Tuesday, August 29, 2006

Thank You Soldiers













This slide show has been going the rounds, and I like it a lot. It reminded me of a Culmination Ceremony I attended when my daughter was singled out as the recipient of a special award. It was at Village Christian School, and the children had been asked to participate in a letter-of-encouragement writing campaign to the soldiers fighting to defend freedom in Iraq. We did not know at the time that our little girl had participated in the program, and when the announcement was made that a letter from a child at our school had been chosen as the most empathetic and grateful and well expressed, and that by acclaim from the soldiers overseas it had been selected, they had our attention. Then we were told that the author was now to come forward and read their letter.

Well when my daughter’s name was called out, I was overcome with emotion. I could hardly see my way to the stage to try to take a photograph, everything was a blur. When I finally got back to my seat the fellows in the row were holding out tissues to me so that I could dry my eyes.

Maran was presented with the Operation Iraqi Freedom Medal and an embroidered flag flown over Camp Spearhead in Kuwait. Here then is what she wrote:


THANK YOU SOLDIERS


Psalm 27:1-3 reads: "The Lord is my light and salvation-whom shall I fear? The Lord is the stronghold of my life-of whom shall I be afraid? When evil men advance against me to devour my flesh, when my enemies and my foes attack me, they will stumble and fall. Though an army besiege me, my heart will not fear, though war break out against me, even then I will be confident."

Kind soldiers, whoever you are, I thank you for your loyalty and bravery. I know I am just a kid, but I care and I thank you for your sacrifices and hurts, your respect for the freedom of our country, and I would like you to know that through all your toils and pains I will be praying for you.

Soldiers like you go through so many sadnesses and griefs. I know you don't have to do it, you don't have to see your friends die next to you, or drill in dangerously hot or cold weather from dawn till dusk. You soldiers are the ones who hold this country up, keep it strong, and make it brave. That position doesn't just deserve an "Oh thanks for being a soldier." No matter what rank you are, you deserve the utmost respect and encouragement. Dear soldiers, if you weren't where you are now, serving America, there might not be an America. Because of all the dangers you go through for this country without complaint and the respect you show towards all Americans, I give you my respect for every day you live and love America.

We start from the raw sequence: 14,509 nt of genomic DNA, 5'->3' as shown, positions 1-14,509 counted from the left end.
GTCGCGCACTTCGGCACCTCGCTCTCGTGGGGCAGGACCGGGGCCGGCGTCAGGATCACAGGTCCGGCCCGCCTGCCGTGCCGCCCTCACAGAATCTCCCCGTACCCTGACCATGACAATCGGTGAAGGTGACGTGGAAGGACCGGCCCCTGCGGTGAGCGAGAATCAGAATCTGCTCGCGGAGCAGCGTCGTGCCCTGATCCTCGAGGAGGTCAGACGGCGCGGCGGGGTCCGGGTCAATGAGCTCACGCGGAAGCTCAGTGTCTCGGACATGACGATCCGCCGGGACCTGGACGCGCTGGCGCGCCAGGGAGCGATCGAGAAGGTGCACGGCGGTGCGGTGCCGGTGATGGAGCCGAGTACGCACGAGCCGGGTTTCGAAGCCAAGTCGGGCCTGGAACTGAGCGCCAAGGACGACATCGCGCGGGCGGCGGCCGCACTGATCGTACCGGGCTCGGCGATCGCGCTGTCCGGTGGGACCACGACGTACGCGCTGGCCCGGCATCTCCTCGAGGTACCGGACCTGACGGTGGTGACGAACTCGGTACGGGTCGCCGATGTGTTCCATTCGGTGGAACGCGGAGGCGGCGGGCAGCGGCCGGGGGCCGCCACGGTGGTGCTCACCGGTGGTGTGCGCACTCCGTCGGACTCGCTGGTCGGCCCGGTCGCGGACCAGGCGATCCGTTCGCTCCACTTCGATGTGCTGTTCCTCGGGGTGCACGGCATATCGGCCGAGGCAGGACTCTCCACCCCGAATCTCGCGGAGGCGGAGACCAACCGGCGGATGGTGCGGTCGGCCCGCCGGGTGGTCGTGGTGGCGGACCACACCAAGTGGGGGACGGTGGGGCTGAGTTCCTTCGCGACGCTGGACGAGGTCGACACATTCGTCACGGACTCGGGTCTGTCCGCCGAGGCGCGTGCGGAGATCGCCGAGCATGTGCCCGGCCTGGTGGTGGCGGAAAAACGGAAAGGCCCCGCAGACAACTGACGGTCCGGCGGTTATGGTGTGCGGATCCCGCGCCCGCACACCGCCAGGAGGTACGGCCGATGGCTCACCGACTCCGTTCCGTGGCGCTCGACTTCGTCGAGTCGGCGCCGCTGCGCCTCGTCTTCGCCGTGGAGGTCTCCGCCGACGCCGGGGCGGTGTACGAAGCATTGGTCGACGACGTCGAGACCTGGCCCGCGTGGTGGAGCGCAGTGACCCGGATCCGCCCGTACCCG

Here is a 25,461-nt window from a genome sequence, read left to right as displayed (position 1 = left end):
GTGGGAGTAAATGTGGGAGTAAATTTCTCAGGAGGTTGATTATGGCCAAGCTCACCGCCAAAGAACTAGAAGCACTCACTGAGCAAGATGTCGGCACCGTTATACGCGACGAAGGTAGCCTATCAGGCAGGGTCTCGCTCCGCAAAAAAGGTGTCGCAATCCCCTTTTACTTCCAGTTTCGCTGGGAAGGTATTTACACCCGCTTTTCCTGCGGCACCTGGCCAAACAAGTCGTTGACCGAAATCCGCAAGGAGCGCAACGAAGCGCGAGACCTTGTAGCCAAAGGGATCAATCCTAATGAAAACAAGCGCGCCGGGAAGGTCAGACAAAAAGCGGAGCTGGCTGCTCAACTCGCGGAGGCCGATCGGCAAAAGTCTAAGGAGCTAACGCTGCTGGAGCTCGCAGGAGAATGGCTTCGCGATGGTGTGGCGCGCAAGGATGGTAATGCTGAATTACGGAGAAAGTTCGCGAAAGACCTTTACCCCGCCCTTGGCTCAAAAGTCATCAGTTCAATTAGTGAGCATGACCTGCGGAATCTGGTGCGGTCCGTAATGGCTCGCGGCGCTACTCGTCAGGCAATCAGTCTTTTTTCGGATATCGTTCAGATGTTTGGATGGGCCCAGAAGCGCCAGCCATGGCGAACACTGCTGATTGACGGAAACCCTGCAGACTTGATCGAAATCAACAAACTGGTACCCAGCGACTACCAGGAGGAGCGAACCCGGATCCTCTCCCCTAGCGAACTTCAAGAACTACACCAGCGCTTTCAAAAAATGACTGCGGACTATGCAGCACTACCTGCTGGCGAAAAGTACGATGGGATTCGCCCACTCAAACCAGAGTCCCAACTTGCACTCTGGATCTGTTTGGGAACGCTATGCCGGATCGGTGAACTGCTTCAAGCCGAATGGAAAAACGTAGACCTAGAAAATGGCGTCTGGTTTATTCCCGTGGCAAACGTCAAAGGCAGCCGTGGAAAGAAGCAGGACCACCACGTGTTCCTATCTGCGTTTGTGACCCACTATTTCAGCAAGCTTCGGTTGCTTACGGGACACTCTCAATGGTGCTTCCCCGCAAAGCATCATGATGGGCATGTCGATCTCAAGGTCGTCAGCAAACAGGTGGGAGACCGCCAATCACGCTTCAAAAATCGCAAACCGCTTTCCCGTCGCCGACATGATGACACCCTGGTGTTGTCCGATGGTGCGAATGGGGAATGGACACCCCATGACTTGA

You give up holidays, joyous family reunions, tucking your children in at night, spending time with your spouse, and greatest of all, sometimes you give up your lives. Though you may go through troubled times, God will always be watching out for you, so no matter what the situation is, you don't need to worry. Dear soldiers in Kuwait, I want to give my personal thanks to you for your loyalty to our wonderful United States of America.

Friday, August 11, 2006

Real Chai - Indian Tea

Ever since I had that first cup of chai in the guards van on the East African Railways and Harbors train going down to Mombasa, I have tried to combine spices to concoct a flavor that emulated it. I often visited the Jani family, when as a student I befriended Jenarden and Rajendra (Babu and Raji) and had tea with them. Their chai was very good but never quite as I remembered. I have found that black tea with a good lacing of ginger, and a little cinnamon with three or four cloves, some nutmeg, cardamon and fennel with cumin and pepper are what it takes.